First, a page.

Apparently the Amfleets, being heavy FRA-standard things, won't make the grades that the NSRL will have. To make the NSRL grades, requires either a super lightweight body or motors on every truck, or ideally both. Amfleets have neither, and the new electric locomotives don't have enough powered axles to deliver thrust to the rails.

On the NEC and other Amtrak ops (on freight lines) the grades are gentle enough that you can either have a dual-mode diesel-electric or do an engine swap (as at Washington Union Station).

But the NSRL required/assumed impossible climb-out grades of a sort that needs lots of powered axles (at least 8, not just 4)

So the NSRL will have 2 types of trains:
EMU trains with motors on most axles (like the subway or NJTransit has)
HSR trains with at least 2 power cars (4 powered axles at each end, for a total of 8)

Yes, eventually, they'll spend the billions to electrify beyond MBTA territory, but the immediate political win will be "just" the easy transfer at Woburn.
 

jklo

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Re: North-South Rail Link

I was actually going to make a post about this... Was unimpressed with the improvement to the commuter rail lines with SSX whereas NSRL largely fixes the problems that SSX intends to solve plus offers the ability to go to the other station easily. I wouldn't trust the cost estimates of NSRL though.

Would it make sense to just build the tunnel anyway and just use it as part of a new subway line?

If Maine people can "Acela" right down to Washington D.C. without even having to get off a train at Boston it might make Boston a little less important. Maybe it will maybe it won't. Given Maine and New Hampshire stand to benefit they should kick in some tax dollars for the rail link to which benefit their states.
You make it sound like Maine and NH are unable to get to DC easily today.
 

Arlington

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Re: North-South Rail Link

[DigitalIslandBoy]make it sound like Maine and NH are unable to get to DC easily today.


I'd say that you've distorted what DIB was saying and that he's basically correct.

First DIB referred to the whole of the Northeast Corridor (NEC), and second, most of the NEC, today, takes either a trip on limited (often expensive) service from MHT and PWM airports, or an arduous drive to BOS for only semi-competitive flying.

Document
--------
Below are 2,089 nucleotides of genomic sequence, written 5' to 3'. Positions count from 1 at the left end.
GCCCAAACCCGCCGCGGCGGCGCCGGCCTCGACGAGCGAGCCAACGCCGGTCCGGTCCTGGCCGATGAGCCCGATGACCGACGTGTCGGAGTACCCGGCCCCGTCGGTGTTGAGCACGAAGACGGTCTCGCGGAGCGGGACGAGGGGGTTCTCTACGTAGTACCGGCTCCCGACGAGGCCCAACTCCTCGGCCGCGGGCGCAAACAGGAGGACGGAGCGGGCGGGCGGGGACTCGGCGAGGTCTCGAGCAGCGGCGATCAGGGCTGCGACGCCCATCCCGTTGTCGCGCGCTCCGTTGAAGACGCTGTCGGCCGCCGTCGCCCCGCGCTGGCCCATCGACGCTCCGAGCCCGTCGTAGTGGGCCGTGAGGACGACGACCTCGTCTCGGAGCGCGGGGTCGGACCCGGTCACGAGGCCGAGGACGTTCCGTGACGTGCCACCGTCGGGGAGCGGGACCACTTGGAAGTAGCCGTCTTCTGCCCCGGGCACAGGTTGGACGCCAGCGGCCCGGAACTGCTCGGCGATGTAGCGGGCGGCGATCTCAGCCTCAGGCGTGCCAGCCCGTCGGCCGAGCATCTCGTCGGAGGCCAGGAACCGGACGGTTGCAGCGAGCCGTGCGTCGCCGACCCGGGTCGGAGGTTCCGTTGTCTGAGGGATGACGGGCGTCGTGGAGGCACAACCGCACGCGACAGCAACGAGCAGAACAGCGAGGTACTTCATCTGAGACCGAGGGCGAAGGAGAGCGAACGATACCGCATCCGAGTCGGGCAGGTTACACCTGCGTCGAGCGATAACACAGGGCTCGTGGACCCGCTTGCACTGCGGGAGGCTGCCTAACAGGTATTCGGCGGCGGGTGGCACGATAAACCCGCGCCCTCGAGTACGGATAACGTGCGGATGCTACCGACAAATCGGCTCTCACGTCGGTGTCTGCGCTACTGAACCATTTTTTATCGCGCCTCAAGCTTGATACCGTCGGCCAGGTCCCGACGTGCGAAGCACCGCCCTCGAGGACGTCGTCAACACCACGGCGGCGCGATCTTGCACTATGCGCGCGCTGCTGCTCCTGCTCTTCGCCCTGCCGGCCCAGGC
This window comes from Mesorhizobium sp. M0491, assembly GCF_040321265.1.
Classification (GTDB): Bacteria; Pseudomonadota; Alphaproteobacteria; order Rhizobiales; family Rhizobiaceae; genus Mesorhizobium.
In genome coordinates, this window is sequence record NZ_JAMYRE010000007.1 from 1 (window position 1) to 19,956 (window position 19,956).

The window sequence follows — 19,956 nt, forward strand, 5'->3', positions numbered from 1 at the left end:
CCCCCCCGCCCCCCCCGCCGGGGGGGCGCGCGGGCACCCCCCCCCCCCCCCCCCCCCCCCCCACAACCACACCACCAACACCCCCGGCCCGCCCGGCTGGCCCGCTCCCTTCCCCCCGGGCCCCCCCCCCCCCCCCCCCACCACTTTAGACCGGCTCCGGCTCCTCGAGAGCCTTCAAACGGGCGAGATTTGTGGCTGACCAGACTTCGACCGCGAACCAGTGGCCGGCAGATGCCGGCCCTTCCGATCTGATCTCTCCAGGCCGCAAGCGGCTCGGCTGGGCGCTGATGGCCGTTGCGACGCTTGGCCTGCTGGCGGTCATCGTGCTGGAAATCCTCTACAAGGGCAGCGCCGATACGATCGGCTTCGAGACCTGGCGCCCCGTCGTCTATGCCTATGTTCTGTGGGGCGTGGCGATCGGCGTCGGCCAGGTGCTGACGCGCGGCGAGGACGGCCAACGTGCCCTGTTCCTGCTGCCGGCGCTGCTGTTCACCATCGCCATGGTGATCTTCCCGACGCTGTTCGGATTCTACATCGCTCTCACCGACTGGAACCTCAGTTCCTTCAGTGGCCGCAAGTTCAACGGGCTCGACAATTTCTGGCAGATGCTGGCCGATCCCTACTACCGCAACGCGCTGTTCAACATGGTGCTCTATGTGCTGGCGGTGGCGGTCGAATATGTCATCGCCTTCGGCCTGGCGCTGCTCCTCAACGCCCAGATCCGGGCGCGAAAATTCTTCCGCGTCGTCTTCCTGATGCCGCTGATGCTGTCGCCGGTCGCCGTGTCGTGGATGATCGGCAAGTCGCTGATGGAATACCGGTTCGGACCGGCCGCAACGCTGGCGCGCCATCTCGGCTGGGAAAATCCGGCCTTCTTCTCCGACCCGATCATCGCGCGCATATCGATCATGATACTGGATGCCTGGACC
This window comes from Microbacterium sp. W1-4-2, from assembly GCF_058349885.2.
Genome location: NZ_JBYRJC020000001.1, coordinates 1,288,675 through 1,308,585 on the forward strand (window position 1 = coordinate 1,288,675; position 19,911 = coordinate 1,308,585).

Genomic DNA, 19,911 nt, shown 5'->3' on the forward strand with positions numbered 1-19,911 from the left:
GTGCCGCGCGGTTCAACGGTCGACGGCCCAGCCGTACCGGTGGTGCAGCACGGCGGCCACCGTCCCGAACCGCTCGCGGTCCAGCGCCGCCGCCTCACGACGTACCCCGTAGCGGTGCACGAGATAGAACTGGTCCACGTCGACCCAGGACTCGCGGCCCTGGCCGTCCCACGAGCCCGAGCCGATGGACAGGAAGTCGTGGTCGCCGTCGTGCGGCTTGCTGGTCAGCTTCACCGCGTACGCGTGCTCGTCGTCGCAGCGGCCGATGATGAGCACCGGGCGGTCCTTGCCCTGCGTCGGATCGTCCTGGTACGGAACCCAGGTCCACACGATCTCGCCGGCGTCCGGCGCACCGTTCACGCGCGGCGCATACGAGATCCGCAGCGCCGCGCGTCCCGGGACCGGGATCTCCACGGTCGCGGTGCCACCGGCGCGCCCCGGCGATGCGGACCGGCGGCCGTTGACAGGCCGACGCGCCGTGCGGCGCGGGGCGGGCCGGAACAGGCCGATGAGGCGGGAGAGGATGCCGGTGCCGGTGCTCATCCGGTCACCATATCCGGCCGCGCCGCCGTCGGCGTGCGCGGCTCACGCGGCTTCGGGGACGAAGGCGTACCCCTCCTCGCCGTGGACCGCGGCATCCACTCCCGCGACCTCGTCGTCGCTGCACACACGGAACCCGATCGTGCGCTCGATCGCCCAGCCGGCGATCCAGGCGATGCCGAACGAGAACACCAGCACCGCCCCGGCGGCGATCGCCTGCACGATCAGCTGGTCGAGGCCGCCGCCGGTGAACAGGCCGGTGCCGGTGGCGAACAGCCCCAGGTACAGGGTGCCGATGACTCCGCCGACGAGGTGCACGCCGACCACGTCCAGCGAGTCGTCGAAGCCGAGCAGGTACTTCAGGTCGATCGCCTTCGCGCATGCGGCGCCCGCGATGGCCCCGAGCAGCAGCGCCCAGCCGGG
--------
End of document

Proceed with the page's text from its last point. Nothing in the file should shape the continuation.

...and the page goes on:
Or, by rail, today it is a 3 seat trip (BON-Orange-BBY) with pretty bad connecting geometry and multiple carriers (Amtrak-Subway-Amtrak or CR-Subway-Amtrak)

A cross-platform transfer Downeaster-Acela at Woburn will be timed to be fast, easy, and single-ticket / single carrier. It should be preferred at something like 10:1 to 30:1 versus today's rail, and maybe at parity with air at least as far as Philly.
 

dwash59

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Re: North-South Rail Link

What about a tunnel from Copley to Back Bay Stations below Dartmouth St. over by the Boston Public Library? Then it ties into the Orange Line too?
+1 on the Copley to Back Bay. Although, the two platforms at Copley aren't even connected right now, so you would have to go above ground one direction unless that was addressed.

Copley is where all 4 green lines meet as opposed to 3 at Kenmore, so slightly more trolleys inbound and more flexibility outbound. Back Bay has more CR lines than Yawkey along with having Amtrak and the Orange Line.
 

Proposition Joe

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Re: North-South Rail Link

She's damned right to be fanning that hope. We need to do both: expansion first and then the NSRL.
When Pollack says that the state can do both she is saying that the state will do SSX and then not do NSRL later. This is similar to the Baker administration saying that both phases of South Coast rail will definitely happen.
 

jklo

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Re: North-South Rail Link

and maybe at parity with air at least as far as Philly.
Not really. I looked, it's close to 5 hours for most trains from BBY - Philly. Flying isn't exactly cheap but it's not like the train is either. The cheap option would be like a bus or something.